For years, the NCAA has been at odds with student-athletes — and those that support them — in the debate of whether or not athletes playing at the college level are owed compensation for the athletic prowess they demonstrate at the schools they attend. As it currently stands, college athletes are prohibited from earning any income from the use of their image or likeness or from endorsements. Instead, schools across the country — and the NCAA itself — continue to profit from the success of their athletes, taking in millions of dollars each year. In recent years, lawmakers have stepped into the debate in order to better regulate the world of college athletics. Most recently, lawmakers in California have introduced a bill that would clear the path for college athletes to earn income from endorsement deals. However, athletes won’t be celebrating just yet, as the bill presents its own set of challenges. Here is the good, the bad, and a reflection on the impact this bill could have on athletes in California and across America.
On the surface, the passage of this law seems to present a myriad of advantages for athletes — and the schools they attend — both in the immediate future and moving forward. The most obvious advantage, of course, comes from the resolution to finally pay student-athletes for their athletic skill and the contributions they make to the financial success of their school. In turn, this can also come to be seen as an advantage for the educational institutions as well, since the legislation stipulates that schools will not be responsible for paying the athletes. Instead, the money will come from brands and entities looking to partner with a specific athlete. In the simplest terms, this will occur in the form of an athlete appearing in commercials for brands like Nike or McDonalds, or small businesses using an image of the athlete on a billboard to promote their goods. However, the law will also allow athletes to earn income from the sale of their image and likeness, in the form of social media monetization and independent merchandise sales.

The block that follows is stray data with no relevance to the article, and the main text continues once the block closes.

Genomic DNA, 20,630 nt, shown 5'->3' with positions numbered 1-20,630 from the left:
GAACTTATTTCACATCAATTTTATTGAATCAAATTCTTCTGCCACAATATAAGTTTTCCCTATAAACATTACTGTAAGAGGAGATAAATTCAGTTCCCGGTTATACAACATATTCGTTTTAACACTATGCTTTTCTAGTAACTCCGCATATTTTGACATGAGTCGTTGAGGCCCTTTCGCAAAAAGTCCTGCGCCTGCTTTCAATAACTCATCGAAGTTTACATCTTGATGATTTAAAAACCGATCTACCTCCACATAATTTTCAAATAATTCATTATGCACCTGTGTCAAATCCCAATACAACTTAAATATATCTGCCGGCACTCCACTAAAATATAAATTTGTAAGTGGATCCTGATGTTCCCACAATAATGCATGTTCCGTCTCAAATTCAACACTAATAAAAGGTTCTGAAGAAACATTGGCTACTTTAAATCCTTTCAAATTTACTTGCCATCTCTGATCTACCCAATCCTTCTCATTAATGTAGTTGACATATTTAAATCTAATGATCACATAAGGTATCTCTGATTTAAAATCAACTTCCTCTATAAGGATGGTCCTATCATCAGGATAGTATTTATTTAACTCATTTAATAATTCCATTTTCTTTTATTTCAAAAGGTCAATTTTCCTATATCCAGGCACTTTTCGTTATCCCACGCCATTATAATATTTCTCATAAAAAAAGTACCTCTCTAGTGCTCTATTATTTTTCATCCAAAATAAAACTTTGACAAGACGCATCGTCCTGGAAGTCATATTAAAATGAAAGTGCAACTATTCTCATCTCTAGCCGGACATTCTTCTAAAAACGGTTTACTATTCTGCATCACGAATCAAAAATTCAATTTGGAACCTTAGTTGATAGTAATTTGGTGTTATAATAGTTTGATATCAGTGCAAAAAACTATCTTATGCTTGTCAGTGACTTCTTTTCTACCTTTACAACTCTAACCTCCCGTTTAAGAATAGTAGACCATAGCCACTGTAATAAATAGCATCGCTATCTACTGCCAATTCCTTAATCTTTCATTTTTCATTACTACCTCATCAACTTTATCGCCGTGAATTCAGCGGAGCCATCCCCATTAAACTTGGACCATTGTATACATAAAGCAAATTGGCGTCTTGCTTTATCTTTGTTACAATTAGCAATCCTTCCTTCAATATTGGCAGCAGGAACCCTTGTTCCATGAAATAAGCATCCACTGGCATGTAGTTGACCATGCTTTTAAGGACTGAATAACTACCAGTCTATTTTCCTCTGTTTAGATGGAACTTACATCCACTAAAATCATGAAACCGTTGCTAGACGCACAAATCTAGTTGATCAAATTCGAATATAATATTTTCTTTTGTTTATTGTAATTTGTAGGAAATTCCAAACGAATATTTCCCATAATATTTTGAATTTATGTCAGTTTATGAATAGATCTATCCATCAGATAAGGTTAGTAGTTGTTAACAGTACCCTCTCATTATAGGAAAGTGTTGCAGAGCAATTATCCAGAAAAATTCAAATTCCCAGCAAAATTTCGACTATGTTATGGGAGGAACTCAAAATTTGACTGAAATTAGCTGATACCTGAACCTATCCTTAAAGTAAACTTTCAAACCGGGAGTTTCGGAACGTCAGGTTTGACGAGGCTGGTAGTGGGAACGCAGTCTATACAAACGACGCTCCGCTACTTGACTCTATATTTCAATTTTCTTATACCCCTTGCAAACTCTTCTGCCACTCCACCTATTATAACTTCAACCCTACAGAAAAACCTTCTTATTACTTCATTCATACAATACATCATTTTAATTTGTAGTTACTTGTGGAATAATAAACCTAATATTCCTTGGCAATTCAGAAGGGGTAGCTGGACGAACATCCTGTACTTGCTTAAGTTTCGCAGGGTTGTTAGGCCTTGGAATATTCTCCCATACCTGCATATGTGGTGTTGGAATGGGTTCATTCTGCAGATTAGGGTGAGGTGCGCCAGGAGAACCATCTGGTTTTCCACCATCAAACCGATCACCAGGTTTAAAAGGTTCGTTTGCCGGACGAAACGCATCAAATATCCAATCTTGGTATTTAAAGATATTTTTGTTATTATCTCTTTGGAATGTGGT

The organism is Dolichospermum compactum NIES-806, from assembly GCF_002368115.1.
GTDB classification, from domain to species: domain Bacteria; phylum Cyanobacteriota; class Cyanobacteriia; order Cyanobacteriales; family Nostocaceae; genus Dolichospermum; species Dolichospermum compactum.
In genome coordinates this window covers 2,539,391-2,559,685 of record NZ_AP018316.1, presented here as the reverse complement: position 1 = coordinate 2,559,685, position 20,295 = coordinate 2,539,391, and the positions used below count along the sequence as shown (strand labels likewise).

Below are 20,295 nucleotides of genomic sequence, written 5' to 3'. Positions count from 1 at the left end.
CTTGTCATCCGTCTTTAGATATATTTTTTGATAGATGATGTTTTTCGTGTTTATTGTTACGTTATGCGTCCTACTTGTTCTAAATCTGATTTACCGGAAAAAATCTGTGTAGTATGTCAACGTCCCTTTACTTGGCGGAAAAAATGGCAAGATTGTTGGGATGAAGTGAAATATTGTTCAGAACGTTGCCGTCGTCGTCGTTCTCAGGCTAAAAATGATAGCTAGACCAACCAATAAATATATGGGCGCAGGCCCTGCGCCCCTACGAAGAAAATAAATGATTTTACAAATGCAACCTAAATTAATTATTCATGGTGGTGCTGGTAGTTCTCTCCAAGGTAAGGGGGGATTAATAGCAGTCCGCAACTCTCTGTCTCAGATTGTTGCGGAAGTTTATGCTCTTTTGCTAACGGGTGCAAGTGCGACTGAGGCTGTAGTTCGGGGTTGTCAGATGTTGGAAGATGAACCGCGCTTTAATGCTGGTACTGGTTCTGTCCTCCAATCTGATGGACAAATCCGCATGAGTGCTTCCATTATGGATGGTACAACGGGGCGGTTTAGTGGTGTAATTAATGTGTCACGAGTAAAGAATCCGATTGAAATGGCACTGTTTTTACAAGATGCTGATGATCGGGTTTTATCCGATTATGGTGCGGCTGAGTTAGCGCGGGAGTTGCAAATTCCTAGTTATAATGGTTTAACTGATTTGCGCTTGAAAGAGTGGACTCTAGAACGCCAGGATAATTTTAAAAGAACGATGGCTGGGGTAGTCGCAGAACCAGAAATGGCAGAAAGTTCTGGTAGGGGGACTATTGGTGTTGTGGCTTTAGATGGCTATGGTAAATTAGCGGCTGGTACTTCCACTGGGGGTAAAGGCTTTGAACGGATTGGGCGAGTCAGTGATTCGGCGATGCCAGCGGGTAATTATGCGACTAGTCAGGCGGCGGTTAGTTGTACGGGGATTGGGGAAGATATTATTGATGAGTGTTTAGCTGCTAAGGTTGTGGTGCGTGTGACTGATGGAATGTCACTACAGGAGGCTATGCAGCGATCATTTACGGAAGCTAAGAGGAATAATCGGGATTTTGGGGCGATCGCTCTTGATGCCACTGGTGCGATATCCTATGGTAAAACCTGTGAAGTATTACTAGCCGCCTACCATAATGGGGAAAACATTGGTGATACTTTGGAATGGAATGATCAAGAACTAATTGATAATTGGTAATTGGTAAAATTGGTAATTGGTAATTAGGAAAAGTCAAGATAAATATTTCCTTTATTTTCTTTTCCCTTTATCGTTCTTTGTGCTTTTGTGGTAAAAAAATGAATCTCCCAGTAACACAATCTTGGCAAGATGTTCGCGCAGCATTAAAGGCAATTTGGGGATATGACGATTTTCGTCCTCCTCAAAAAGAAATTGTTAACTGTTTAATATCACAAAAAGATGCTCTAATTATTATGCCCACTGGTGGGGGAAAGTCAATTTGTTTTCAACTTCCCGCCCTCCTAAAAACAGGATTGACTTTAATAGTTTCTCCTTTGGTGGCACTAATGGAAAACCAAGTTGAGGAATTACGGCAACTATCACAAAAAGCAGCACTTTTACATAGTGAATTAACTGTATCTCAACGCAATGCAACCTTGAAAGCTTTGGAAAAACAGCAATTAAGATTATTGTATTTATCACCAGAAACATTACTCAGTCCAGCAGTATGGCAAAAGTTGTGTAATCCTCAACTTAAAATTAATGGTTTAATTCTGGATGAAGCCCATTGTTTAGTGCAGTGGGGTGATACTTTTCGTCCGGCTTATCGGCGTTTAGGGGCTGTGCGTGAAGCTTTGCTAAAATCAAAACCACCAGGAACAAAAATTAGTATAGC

In a broader context, the passage of this legislation in California will likely spur on other states to follow suit. Lawmakers in New York, Florida and South Carolina have already announced plans to do so, in what will likely create a ripple effect across the country in terms of advocation for the rights of student-athletes in regards to profiting from the use of their image.
While the aforementioned aspects to the California legislation are positive, the new law isn’t immune to criticism. The fact that changes such as these are happening at the state level instead of the federal level presents the biggest obstacle in ensuring a favourable outcome for every party involved. As it stands, the NCAA has challenged the law and claimed that implementing it in its current form would prevent schools in California from participating in NCAA events. The NCAA has also claimed that the law is unconstitutional, as it infringes on their right to conduct interstate business. Given the reliance that student-athletes have on the NCAA to further their athletic careers — athletes at this level are only considered “draft-eligible” if they’ve attended an NCAA school — if the association is correct in any of their claims, then students would likely feel more inclined to apply for schools outside of California, making these schools even more competitive to enter than they already are.